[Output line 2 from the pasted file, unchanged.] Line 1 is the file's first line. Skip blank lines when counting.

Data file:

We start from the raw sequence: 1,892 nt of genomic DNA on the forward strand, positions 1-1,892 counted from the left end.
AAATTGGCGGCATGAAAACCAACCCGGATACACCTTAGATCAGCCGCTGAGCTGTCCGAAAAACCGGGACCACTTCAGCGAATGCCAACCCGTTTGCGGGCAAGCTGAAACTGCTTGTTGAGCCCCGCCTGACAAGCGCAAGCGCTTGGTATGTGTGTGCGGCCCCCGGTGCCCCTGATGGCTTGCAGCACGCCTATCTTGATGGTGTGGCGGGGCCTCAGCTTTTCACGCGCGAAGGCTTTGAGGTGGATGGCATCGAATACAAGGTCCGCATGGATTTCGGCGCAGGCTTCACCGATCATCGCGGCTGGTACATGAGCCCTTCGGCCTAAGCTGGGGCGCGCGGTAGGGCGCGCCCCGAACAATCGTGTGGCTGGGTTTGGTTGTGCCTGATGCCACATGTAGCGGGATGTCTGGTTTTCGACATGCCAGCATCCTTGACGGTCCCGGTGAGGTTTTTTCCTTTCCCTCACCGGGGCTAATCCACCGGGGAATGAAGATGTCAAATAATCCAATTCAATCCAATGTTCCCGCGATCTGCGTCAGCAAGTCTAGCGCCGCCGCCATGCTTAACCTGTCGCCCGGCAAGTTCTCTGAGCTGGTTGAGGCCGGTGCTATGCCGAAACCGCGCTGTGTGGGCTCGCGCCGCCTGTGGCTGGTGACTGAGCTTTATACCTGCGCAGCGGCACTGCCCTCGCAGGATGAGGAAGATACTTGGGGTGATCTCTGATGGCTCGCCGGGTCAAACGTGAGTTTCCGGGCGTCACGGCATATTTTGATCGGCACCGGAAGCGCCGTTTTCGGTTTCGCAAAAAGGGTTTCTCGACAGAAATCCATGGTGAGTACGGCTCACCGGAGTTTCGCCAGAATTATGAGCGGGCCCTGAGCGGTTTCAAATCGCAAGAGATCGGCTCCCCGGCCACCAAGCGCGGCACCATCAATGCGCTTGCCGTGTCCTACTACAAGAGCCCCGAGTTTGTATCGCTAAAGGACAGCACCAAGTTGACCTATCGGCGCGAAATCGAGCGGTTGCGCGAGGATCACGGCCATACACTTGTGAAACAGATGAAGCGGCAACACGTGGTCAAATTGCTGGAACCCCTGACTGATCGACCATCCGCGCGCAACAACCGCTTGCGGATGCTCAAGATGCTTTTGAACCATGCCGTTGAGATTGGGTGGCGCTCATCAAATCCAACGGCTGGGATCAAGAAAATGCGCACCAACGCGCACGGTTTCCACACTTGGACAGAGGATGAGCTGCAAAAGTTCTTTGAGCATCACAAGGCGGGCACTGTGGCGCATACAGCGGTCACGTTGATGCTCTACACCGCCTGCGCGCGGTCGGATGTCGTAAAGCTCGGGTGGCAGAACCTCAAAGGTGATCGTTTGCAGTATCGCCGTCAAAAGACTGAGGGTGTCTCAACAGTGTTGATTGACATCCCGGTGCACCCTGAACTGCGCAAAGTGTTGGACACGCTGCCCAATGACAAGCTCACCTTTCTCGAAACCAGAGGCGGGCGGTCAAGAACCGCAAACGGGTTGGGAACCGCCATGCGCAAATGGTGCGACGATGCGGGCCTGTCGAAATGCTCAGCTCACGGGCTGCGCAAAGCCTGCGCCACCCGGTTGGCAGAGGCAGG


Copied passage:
AAATTGGCGGCATGAAAACCAACCCGGATACACCTTAGATCAGCCGCTGAGCTGTCCGAAAAACCGGGACCACTTCAGCGAATGCCAACCCGTTTGCGGGCAAGCTGAAACTGCTTGTTGAGCCCCGCCTGACAAGCGCAAGCGCTTGGTATGTGTGTGCGGCCCCCGGTGCCCCTGATGGCTTGCAGCACGCCTATCTTGATGGTGTGGCGGGGCCTCAGCTTTTCACGCGCGAAGGCTTTGAGGTGGATGGCATCGAATACAAGGTCCGCATGGATTTCGGCGCAGGCTTCACCGATCATCGCGGCTGGTACATGAGCCCTTCGGCCTAAGCTGGGGCGCGCGGTAGGGCGCGCCCCGAACAATCGTGTGGCTGGGTTTGGTTGTGCCTGATGCCACATGTAGCGGGATGTCTGGTTTTCGACATGCCAGCATCCTTGACGGTCCCGGTGAGGTTTTTTCCTTTCCCTCACCGGGGCTAATCCACCGGGGAATGAAGATGTCAAATAATCCAATTCAATCCAATGTTCCCGCGATCTGCGTCAGCAAGTCTAGCGCCGCCGCCATGCTTAACCTGTCGCCCGGCAAGTTCTCTGAGCTGGTTGAGGCCGGTGCTATGCCGAAACCGCGCTGTGTGGGCTCGCGCCGCCTGTGGCTGGTGACTGAGCTTTATACCTGCGCAGCGGCACTGCCCTCGCAGGATGAGGAAGATACTTGGGGTGATCTCTGATGGCTCGCCGGGTCAAACGTGAGTTTCCGGGCGTCACGGCATATTTTGATCGGCACCGGAAGCGCCGTTTTCGGTTTCGCAAAAAGGGTTTCTCGACAGAAATCCATGGTGAGTACGGCTCACCGGAGTTTCGCCAGAATTATGAGCGGGCCCTGAGCGGTTTCAAATCGCAAGAGATCGGCTCCCCGGCCACCAAGCGCGGCACCATCAATGCGCTTGCCGTGTCCTACTACAAGAGCCCCGAGTTTGTATCGCTAAAGGACAGCACCAAGTTGACCTATCGGCGCGAAATCGAGCGGTTGCGCGAGGATCACGGCCATACACTTGTGAAACAGATGAAGCGGCAACACGTGGTCAAATTGCTGGAACCCCTGACTGATCGACCATCCGCGCGCAACAACCGCTTGCGGATGCTCAAGATGCTTTTGAACCATGCCGTTGAGATTGGGTGGCGCTCATCAAATCCAACGGCTGGGATCAAGAAAATGCGCACCAACGCGCACGGTTTCCACACTTGGACAGAGGATGAGCTGCAAAAGTTCTTTGAGCATCACAAGGCGGGCACTGTGGCGCATACAGCGGTCACGTTGATGCTCTACACCGCCTGCGCGCGGTCGGATGTCGTAAAGCTCGGGTGGCAGAACCTCAAAGGTGATCGTTTGCAGTATCGCCGTCAAAAGACTGAGGGTGTCTCAACAGTGTTGATTGACATCCCGGTGCACCCTGAACTGCGCAAAGTGTTGGACACGCTGCCCAATGACAAGCTCACCTTTCTCGAAACCAGAGGCGGGCGGTCAAGAACCGCAAACGGGTTGGGAACCGCCATGCGCAAATGGTGCGACGATGCGGGCCTGTCGAAATGCTCAGCTCACGGGCTGCGCAAAGCCTGCGCCACCCGGTTGGCAGAGGCAGG